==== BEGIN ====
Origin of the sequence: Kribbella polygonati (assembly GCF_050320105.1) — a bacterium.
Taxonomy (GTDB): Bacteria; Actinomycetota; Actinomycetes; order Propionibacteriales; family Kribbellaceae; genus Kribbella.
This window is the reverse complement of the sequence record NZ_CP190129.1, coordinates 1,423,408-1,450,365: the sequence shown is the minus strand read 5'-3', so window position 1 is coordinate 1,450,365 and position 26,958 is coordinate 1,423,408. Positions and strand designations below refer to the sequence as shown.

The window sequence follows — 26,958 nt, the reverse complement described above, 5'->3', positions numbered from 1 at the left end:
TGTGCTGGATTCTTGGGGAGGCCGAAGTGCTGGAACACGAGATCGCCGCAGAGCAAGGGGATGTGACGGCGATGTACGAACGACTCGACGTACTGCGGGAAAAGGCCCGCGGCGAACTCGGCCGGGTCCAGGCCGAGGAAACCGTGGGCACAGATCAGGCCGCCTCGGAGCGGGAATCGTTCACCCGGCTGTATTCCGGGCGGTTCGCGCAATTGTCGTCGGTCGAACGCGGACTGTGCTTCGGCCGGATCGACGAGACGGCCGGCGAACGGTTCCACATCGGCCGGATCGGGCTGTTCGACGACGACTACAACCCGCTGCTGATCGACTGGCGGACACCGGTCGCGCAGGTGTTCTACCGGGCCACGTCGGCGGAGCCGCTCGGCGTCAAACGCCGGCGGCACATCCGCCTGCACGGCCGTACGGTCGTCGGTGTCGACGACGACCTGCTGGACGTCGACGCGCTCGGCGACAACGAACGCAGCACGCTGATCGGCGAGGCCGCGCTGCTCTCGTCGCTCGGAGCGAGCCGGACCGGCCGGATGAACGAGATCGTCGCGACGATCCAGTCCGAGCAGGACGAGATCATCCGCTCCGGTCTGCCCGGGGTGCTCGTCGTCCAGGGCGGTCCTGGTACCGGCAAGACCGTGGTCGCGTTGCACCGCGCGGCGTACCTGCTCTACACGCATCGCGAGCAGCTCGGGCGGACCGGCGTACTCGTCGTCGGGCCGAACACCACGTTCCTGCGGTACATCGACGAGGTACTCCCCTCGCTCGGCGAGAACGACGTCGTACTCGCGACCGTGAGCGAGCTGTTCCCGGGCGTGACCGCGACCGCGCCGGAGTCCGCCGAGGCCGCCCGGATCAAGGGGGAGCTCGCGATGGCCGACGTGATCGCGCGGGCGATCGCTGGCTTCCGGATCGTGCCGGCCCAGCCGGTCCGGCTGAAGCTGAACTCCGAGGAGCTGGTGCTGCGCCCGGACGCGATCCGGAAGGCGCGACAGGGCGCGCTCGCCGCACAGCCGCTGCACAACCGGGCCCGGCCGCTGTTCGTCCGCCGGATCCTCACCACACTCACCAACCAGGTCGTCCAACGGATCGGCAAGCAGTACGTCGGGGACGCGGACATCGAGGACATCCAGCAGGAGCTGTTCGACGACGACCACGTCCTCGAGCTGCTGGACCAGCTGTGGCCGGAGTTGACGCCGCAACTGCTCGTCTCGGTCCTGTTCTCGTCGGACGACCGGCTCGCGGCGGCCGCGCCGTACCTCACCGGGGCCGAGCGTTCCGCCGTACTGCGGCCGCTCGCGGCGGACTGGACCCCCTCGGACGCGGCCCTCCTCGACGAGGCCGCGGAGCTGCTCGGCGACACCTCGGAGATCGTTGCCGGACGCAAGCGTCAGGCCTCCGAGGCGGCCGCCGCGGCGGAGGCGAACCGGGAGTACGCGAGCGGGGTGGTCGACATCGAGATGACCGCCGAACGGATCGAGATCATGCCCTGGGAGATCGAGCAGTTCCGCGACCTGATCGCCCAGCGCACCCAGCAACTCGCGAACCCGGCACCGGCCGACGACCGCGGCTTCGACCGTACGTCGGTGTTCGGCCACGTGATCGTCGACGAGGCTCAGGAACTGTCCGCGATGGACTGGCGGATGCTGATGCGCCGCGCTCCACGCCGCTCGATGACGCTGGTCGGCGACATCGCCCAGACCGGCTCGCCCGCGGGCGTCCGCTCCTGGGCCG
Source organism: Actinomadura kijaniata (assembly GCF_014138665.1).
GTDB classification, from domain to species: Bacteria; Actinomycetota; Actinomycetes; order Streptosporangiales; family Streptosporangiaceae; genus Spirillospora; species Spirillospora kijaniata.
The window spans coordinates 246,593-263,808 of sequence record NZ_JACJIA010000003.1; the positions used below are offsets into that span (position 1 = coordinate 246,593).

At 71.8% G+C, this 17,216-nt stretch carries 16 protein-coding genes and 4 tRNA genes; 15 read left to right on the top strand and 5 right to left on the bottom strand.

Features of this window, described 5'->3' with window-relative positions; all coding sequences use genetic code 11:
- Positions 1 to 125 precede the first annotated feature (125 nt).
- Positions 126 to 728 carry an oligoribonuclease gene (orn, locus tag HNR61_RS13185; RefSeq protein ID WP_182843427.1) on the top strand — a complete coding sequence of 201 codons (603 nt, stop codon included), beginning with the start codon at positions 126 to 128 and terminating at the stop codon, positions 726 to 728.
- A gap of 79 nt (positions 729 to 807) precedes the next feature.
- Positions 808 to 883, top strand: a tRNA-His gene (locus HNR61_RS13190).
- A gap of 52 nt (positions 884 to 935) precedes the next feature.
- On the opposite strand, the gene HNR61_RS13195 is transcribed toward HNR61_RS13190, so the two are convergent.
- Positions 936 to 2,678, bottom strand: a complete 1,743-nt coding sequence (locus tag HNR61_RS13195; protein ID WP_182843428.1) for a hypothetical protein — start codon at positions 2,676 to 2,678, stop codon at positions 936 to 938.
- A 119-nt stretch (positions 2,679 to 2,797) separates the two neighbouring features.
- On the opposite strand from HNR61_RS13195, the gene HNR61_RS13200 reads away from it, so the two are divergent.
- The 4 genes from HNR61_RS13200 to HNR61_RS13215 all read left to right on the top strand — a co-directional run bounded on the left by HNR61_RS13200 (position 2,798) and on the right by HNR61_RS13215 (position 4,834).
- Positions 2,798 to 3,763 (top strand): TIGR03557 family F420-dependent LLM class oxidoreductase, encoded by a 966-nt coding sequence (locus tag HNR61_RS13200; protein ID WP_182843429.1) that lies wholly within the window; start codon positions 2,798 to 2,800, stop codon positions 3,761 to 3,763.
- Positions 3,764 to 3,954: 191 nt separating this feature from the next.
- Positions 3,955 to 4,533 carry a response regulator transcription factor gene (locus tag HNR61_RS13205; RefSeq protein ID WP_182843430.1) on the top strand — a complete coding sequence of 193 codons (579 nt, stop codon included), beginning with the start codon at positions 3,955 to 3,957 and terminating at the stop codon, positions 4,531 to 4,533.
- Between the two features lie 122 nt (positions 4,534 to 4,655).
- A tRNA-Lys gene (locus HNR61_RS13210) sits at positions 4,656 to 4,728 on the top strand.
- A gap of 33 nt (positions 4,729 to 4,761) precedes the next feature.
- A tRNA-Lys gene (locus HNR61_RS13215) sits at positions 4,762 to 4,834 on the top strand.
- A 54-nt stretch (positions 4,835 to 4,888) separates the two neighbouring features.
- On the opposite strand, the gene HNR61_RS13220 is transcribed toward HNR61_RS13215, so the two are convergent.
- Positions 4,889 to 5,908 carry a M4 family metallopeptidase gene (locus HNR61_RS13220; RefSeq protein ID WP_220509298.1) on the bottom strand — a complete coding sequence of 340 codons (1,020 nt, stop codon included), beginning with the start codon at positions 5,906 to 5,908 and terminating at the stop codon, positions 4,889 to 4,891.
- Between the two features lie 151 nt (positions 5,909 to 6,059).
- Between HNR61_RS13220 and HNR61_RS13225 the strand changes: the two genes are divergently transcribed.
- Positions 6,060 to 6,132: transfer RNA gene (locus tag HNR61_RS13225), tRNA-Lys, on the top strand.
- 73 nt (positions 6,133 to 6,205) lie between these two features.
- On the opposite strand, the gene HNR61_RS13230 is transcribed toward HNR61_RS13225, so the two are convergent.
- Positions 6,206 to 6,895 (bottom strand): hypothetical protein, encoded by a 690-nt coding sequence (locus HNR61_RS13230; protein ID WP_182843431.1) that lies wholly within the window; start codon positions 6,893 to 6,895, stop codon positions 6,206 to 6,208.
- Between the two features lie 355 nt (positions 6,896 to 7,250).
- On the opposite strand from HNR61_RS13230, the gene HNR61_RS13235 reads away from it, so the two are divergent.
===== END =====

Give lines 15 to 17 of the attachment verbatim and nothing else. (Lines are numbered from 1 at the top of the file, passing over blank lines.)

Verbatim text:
- A gap of 52 nt (positions 884 to 935) precedes the next feature.
- On the opposite strand, the gene HNR61_RS13195 is transcribed toward HNR61_RS13190, so the two are convergent.
- Positions 936 to 2,678, bottom strand: a complete 1,743-nt coding sequence (locus tag HNR61_RS13195; protein ID WP_182843428.1) for a hypothetical protein — start codon at positions 2,676 to 2,678, stop codon at positions 936 to 938.